|Louis J. Todaro, Ph.D., Facility DirectorHunter College of the City University of New YorkDepartment of Chemistry695 Park AvenueNew York, NY 10021
Phone: (212) 772-4992
Fax: (212) 772-5332
Description of the Facility
The mission of the CUNY X-ray Facility is to perform single-crystal analyses for the structure determination of molecules, which make up a crystal. This technique is called single-crystal X-ray crystallography. It is the ultimate method for definitive determination of molecular structures at the atomic level for both organic and inorganic compounds. Its uses range from simple identification of compounds to various exotic configuration and conformational studies.
Bruker-Nonius KappaCCD System
Nonius CAD4 serial diffractometer, equipped with a scintillation detector and a liquid-nitrogen low-temperature device, on a Nonius Diffractis 586 X-ray generator with a copper sealed tube.
Capabilities: A serial diffractometer collects one diffraction spot at a time. This CAD4 is an excellent instrument for teaching crystallographic methods and principles to students. It is safe, rugged, and can illustrate, display, and apply the principles of crystallography. A CAD4 diffractometer requires little maintenance.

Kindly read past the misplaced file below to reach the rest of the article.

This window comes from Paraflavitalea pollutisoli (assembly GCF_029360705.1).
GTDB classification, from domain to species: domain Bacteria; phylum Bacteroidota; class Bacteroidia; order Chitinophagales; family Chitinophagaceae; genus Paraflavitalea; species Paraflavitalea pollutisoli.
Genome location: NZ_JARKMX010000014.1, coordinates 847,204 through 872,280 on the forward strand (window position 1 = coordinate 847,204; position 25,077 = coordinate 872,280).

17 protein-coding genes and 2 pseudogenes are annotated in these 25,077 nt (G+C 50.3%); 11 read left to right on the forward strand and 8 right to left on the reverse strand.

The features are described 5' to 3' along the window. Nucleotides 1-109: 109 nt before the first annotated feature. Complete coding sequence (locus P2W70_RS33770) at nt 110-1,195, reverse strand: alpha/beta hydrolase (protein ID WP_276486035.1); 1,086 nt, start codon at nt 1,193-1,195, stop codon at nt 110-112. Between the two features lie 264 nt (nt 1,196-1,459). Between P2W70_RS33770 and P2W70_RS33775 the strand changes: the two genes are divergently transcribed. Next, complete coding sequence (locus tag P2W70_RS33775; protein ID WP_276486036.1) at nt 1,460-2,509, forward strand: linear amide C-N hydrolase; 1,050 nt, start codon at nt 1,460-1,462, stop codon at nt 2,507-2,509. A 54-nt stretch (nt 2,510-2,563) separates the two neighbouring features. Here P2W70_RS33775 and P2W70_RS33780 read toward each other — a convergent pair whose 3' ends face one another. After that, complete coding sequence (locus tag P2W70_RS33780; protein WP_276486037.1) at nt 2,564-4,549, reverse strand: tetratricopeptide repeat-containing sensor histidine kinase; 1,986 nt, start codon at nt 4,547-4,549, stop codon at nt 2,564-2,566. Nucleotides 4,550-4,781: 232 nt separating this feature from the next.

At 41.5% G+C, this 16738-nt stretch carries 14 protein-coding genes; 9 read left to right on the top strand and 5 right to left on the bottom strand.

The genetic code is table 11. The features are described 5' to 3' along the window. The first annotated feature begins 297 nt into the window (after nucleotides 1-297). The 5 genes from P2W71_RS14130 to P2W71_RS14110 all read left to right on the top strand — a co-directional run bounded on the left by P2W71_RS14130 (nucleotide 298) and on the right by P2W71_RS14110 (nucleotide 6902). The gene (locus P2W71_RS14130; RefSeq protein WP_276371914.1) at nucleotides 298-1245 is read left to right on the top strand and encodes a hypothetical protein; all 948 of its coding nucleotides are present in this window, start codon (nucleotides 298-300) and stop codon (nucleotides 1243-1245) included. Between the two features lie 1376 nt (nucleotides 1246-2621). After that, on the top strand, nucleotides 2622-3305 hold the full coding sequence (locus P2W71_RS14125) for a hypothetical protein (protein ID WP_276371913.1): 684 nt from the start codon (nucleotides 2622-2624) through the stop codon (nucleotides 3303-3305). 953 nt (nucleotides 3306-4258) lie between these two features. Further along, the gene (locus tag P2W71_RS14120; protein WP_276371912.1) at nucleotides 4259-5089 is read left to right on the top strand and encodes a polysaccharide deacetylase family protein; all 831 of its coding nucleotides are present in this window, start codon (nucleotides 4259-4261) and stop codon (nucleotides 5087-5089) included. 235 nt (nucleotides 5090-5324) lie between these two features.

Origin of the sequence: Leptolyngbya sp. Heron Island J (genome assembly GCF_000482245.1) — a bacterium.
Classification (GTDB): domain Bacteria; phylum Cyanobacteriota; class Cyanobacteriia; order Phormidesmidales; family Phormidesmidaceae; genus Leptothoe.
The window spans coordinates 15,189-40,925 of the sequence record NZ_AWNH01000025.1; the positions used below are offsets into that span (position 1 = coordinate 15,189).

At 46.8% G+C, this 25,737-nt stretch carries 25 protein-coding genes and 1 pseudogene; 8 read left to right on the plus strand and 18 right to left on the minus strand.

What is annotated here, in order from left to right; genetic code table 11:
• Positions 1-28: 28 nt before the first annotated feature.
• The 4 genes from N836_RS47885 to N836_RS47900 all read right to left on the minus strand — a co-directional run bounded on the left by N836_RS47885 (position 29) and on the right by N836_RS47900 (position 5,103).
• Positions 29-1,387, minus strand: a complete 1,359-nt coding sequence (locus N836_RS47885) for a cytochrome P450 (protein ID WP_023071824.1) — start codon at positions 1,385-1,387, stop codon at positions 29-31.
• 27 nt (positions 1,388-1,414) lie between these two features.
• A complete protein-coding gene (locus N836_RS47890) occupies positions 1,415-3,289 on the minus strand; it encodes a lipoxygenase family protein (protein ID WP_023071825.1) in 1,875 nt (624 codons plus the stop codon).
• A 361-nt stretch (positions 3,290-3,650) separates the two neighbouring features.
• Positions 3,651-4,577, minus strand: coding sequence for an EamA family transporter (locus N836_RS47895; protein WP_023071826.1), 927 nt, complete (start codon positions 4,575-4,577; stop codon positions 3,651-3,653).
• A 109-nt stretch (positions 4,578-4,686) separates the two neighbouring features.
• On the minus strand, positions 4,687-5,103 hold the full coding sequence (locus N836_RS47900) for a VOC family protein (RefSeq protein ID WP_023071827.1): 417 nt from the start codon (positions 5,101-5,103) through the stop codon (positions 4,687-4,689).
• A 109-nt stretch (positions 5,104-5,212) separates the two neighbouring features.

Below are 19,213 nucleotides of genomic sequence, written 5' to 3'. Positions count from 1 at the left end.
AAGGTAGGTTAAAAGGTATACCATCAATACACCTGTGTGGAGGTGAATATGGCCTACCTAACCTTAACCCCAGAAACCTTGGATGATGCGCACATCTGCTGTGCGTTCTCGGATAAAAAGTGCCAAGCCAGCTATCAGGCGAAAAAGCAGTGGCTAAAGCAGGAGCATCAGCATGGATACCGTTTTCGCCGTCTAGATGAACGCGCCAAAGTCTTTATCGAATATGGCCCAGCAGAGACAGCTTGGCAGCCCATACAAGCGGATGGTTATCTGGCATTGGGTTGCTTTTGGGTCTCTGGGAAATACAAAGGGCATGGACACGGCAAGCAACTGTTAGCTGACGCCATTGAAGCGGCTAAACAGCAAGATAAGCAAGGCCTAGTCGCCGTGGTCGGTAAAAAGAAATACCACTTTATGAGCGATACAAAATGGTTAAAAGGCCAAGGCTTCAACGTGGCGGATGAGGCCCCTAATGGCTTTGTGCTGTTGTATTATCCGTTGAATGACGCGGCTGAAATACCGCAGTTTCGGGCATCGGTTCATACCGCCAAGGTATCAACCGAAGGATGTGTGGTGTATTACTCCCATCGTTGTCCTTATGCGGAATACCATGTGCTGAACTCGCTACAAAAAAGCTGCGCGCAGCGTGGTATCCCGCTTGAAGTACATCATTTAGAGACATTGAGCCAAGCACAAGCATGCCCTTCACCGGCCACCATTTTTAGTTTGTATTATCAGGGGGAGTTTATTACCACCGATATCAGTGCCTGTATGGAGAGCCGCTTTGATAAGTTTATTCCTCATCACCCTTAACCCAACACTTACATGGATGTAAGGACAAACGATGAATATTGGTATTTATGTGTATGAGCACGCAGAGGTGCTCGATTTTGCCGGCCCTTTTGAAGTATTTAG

Instrument: Nonius CAD4 serial diffractometer, equipped with a scintillation detector, liquid-nitrogen low-temperature device, and a long 2theta-detector arm, on a Nonius FR571 X-ray generator with a copper rotating anode.
Capabilities: The long 2theta-detector arm allows better resolution of diffraction spots for crystals with long unit-cell axes. Copper radiation with a wavelength of 1.54 Å matches the carbon-carbon distance of 1.50 Å in organic structures and thus it is the wavelength of choice to obtain optimal diffraction from organic crystals. The X-ray generator with the copper rotating anode has the advantage of producing a more intense X-ray beam than a sealed X-ray tube, which means that the signal-to-noise ratio is higher than for data from a sealed tube; and thus smaller crystals may be used to collect data.
The low-temperature options immensely improve the flexibility of a diffractometer. When a crystal is cooled, the single-to-noise ratio for intensity measurements of a diffracted beam is significantly enhanced, and thus data collection may be carried out at a faster rate. In Addition, low temperatures can make possible analyses of compounds whose crystallinity deteriorates at ambient temperature.